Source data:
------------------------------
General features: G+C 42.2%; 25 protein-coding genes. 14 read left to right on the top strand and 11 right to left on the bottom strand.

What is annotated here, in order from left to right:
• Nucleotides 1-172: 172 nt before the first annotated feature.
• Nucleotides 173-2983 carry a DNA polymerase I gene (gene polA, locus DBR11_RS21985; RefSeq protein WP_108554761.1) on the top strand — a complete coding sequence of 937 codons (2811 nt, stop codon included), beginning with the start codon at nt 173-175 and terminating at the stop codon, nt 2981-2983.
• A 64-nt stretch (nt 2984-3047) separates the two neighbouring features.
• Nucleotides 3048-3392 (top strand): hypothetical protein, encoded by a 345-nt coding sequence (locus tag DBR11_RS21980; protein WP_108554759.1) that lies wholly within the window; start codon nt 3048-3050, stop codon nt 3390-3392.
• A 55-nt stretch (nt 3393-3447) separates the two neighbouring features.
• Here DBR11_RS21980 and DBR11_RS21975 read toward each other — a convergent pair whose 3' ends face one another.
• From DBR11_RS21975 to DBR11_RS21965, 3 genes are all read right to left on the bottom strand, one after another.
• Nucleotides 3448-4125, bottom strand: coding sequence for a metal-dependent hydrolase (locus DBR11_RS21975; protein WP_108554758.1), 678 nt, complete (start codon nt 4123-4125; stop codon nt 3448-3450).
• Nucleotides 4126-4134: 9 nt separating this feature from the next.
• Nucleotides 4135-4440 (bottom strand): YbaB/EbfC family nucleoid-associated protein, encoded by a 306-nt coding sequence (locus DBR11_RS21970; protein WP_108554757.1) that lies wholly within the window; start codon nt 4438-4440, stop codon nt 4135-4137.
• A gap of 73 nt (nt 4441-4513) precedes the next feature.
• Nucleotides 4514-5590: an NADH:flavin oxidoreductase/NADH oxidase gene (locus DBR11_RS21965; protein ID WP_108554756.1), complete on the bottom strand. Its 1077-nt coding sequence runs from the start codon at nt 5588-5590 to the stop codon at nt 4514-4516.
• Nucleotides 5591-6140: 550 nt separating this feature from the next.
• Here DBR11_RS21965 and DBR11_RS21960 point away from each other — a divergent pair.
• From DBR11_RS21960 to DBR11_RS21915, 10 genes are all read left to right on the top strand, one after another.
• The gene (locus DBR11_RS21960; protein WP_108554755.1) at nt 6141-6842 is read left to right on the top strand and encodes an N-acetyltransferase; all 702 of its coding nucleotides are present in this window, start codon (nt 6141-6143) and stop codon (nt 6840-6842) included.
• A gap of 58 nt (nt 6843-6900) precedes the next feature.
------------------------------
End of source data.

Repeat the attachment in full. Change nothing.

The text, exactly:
General features: G+C 42.2%; 25 protein-coding genes. 14 read left to right on the top strand and 11 right to left on the bottom strand.

What is annotated here, in order from left to right:
• Nucleotides 1-172: 172 nt before the first annotated feature.
• Nucleotides 173-2983 carry a DNA polymerase I gene (gene polA, locus DBR11_RS21985; RefSeq protein WP_108554761.1) on the top strand — a complete coding sequence of 937 codons (2811 nt, stop codon included), beginning with the start codon at nt 173-175 and terminating at the stop codon, nt 2981-2983.
• A 64-nt stretch (nt 2984-3047) separates the two neighbouring features.
• Nucleotides 3048-3392 (top strand): hypothetical protein, encoded by a 345-nt coding sequence (locus tag DBR11_RS21980; protein WP_108554759.1) that lies wholly within the window; start codon nt 3048-3050, stop codon nt 3390-3392.
• A 55-nt stretch (nt 3393-3447) separates the two neighbouring features.
• Here DBR11_RS21980 and DBR11_RS21975 read toward each other — a convergent pair whose 3' ends face one another.
• From DBR11_RS21975 to DBR11_RS21965, 3 genes are all read right to left on the bottom strand, one after another.
• Nucleotides 3448-4125, bottom strand: coding sequence for a metal-dependent hydrolase (locus DBR11_RS21975; protein WP_108554758.1), 678 nt, complete (start codon nt 4123-4125; stop codon nt 3448-3450).
• Nucleotides 4126-4134: 9 nt separating this feature from the next.
• Nucleotides 4135-4440 (bottom strand): YbaB/EbfC family nucleoid-associated protein, encoded by a 306-nt coding sequence (locus DBR11_RS21970; protein WP_108554757.1) that lies wholly within the window; start codon nt 4438-4440, stop codon nt 4135-4137.
• A gap of 73 nt (nt 4441-4513) precedes the next feature.
• Nucleotides 4514-5590: an NADH:flavin oxidoreductase/NADH oxidase gene (locus DBR11_RS21965; protein ID WP_108554756.1), complete on the bottom strand. Its 1077-nt coding sequence runs from the start codon at nt 5588-5590 to the stop codon at nt 4514-4516.
• Nucleotides 5591-6140: 550 nt separating this feature from the next.
• Here DBR11_RS21965 and DBR11_RS21960 point away from each other — a divergent pair.
• From DBR11_RS21960 to DBR11_RS21915, 10 genes are all read left to right on the top strand, one after another.
• The gene (locus DBR11_RS21960; protein WP_108554755.1) at nt 6141-6842 is read left to right on the top strand and encodes an N-acetyltransferase; all 702 of its coding nucleotides are present in this window, start codon (nt 6141-6143) and stop codon (nt 6840-6842) included.
• A gap of 58 nt (nt 6843-6900) precedes the next feature.